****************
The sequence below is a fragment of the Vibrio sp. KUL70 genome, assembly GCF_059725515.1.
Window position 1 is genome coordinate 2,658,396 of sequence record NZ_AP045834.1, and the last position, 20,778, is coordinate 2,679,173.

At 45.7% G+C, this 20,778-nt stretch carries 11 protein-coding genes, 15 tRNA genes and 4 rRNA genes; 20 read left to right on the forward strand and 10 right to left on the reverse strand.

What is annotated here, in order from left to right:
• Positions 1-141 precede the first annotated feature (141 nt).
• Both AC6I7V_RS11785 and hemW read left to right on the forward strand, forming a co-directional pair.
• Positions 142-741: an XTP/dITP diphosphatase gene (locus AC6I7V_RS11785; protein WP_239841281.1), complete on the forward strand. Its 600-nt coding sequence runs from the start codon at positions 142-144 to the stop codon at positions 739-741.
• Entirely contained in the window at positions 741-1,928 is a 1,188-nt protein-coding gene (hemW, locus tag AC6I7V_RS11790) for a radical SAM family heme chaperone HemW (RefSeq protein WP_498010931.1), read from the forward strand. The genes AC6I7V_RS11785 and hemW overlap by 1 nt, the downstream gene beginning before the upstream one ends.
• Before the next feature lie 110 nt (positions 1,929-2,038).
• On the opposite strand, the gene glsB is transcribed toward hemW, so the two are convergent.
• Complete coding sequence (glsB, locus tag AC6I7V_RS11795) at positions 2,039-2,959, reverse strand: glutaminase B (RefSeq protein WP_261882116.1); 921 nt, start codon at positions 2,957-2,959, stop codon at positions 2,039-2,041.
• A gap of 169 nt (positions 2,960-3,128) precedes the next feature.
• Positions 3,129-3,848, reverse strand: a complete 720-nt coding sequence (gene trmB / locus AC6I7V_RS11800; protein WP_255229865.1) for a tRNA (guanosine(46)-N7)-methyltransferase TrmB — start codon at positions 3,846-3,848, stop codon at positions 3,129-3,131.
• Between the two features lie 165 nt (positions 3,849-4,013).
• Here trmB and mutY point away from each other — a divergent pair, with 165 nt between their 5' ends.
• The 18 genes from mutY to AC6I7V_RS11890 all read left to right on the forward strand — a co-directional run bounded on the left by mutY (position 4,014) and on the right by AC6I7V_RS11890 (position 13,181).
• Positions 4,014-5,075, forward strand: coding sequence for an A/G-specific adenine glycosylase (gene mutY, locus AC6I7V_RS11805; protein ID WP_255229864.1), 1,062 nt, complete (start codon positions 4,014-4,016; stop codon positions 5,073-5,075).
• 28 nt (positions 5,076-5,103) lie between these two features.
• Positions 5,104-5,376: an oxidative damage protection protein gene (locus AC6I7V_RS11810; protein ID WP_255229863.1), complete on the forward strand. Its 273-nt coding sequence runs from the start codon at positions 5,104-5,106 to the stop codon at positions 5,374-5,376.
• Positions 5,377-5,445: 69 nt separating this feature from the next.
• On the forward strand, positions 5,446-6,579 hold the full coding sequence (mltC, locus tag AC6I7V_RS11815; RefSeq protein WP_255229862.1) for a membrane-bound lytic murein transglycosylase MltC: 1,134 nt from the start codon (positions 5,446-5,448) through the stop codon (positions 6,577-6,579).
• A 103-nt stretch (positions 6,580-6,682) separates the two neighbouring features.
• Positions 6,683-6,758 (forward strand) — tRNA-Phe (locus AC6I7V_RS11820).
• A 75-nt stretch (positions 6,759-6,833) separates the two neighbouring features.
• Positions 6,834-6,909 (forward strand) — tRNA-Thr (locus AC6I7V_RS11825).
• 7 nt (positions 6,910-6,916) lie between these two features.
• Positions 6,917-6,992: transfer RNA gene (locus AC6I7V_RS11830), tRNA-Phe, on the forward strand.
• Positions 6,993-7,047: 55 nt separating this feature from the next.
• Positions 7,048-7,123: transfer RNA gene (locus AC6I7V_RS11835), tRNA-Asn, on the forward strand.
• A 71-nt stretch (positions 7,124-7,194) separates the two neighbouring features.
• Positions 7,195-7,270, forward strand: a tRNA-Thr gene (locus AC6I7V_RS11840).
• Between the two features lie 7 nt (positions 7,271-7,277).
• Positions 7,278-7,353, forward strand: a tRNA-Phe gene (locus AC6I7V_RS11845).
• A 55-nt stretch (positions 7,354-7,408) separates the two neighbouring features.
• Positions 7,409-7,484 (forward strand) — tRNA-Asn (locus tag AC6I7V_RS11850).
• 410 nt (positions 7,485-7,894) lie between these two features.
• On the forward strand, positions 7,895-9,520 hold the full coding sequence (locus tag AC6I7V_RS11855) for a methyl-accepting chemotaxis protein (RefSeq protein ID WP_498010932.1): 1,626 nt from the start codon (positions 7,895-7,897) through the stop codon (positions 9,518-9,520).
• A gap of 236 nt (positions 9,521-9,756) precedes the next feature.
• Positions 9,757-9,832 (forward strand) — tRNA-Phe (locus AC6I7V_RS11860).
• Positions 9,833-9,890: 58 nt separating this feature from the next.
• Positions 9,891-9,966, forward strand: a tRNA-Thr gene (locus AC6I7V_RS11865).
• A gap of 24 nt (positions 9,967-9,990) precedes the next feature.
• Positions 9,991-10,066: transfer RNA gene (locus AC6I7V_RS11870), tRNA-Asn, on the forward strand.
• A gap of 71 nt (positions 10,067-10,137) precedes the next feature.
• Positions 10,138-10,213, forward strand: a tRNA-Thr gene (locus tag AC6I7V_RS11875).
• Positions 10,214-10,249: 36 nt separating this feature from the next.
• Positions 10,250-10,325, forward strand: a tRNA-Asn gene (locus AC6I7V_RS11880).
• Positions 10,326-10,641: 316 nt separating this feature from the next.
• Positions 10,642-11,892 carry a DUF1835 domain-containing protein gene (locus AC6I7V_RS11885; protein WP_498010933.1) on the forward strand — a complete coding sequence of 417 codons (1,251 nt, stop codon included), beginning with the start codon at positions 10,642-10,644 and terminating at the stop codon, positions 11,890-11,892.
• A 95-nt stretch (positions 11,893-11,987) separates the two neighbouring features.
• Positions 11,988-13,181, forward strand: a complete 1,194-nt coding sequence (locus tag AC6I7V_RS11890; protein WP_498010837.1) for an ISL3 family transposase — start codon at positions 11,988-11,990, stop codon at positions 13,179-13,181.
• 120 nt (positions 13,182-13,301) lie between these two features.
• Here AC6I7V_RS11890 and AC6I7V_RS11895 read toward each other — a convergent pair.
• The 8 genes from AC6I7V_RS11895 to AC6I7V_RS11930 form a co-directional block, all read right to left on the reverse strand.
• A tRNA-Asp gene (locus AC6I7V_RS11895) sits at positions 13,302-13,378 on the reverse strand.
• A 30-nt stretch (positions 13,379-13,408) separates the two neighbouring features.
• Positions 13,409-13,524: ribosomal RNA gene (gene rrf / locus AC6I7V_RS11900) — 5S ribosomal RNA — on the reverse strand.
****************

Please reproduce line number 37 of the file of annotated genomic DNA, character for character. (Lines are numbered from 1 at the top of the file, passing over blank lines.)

• On the forward strand, positions 7,895-9,520 hold the full coding sequence (locus tag AC6I7V_RS11855) for a methyl-accepting chemotaxis protein (RefSeq protein ID WP_498010932.1): 1,626 nt from the start codon (positions 7,895-7,897) through the stop codon (positions 9,518-9,520).